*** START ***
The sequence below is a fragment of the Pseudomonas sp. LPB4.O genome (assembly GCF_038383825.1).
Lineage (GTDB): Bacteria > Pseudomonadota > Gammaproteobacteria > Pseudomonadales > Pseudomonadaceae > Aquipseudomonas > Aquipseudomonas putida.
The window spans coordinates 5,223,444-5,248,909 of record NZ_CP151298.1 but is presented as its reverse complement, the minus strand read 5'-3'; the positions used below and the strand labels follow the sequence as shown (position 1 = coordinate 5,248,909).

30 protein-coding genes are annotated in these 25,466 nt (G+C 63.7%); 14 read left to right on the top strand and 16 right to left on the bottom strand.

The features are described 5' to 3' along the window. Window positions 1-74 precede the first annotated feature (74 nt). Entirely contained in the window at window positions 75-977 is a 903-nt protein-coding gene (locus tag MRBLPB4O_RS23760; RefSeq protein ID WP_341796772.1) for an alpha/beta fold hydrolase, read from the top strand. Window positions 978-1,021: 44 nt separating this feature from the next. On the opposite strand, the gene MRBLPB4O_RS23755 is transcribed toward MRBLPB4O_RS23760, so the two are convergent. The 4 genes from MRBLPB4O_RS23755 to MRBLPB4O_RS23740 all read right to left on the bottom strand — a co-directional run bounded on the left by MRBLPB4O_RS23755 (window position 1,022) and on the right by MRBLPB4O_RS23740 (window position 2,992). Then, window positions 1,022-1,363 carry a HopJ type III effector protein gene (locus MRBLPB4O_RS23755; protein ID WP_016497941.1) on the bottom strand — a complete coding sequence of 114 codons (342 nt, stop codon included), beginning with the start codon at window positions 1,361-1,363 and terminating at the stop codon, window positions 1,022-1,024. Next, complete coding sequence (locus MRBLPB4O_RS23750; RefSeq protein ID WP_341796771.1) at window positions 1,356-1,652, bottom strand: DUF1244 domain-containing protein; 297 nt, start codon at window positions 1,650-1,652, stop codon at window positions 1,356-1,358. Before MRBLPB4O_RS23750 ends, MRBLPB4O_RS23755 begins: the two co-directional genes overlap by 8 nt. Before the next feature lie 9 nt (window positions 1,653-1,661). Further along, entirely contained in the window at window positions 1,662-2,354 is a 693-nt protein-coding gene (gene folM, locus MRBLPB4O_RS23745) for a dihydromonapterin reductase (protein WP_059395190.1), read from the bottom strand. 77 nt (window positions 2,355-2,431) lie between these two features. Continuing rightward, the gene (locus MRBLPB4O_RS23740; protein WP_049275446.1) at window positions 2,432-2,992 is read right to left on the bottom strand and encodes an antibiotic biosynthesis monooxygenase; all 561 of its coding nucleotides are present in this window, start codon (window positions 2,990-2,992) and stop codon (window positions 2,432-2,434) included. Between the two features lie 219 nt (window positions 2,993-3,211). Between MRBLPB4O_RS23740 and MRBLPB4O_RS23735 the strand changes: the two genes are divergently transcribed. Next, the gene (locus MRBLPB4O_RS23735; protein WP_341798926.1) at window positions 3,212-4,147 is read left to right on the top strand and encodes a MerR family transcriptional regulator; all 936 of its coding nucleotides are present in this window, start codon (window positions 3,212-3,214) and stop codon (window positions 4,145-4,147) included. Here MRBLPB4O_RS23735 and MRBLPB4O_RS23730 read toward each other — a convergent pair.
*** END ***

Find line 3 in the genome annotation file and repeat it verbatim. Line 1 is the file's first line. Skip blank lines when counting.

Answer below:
The window spans coordinates 5,223,444-5,248,909 of record NZ_CP151298.1 but is presented as its reverse complement, the minus strand read 5'-3'; the positions used below and the strand labels follow the sequence as shown (position 1 = coordinate 5,248,909).